A new study by researchers from the Massachusetts Institute of Technology (MIT) and the University of California, San Diego (UCSD) suggests that leading cloud-computing services may be vulnerable to eavesdropping and malicious attacks. The study found that it may be possible for attackers to accurately map where a target's data is physically located within the cloud and use various strategies to collect data.
MIT postdoctoral researcher Eran Tromer says the vulnerabilities uncovered in the study, which only tested Amazon.com's Elastic Computer Cloud (EC2) service, are likely present in current virtualization technology and will affect other cloud providers. The attack used in the study involves first determining which physical servers a victim is using within a cloud, implanting a virus on those servers, and then attacking the victim. The researchers demonstrated that once the malicious virtual machine is on the target's server, the malware can carefully monitor how access to resources fluctuates, potentially allowing the attacker to glimpse sensitive information about the victim.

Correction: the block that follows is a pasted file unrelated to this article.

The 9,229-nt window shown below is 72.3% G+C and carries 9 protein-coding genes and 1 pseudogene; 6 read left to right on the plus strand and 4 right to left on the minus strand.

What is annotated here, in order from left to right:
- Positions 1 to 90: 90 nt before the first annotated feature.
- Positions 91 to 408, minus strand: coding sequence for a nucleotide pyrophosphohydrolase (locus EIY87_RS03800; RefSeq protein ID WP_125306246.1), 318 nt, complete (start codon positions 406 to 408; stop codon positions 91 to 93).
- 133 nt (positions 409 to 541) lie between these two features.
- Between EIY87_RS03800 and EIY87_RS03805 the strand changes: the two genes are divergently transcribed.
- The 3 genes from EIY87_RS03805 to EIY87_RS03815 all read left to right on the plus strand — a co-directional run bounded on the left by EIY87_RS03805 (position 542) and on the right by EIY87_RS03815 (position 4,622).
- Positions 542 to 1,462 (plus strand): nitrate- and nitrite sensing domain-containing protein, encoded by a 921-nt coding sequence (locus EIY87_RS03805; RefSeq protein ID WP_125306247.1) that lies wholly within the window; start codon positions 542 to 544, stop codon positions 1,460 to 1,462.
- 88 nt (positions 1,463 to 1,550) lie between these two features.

The attack capitalizes on the fact that virtual machines still have IP addresses visible to anyone within the cloud. The researchers found that nearby addresses often share the same physical hardware within the cloud, so an attack can set up numerous virtual machines, look at their IP addresses, and determine which ones share a server as the target. It may even be possible to detect the victim's passwords using a keystroke attack, Tromer says.
Amazon's Kay Kinton says that Amazon has deployed safeguards that prevent attackers from using the techniques described in the study.
From Technology Review
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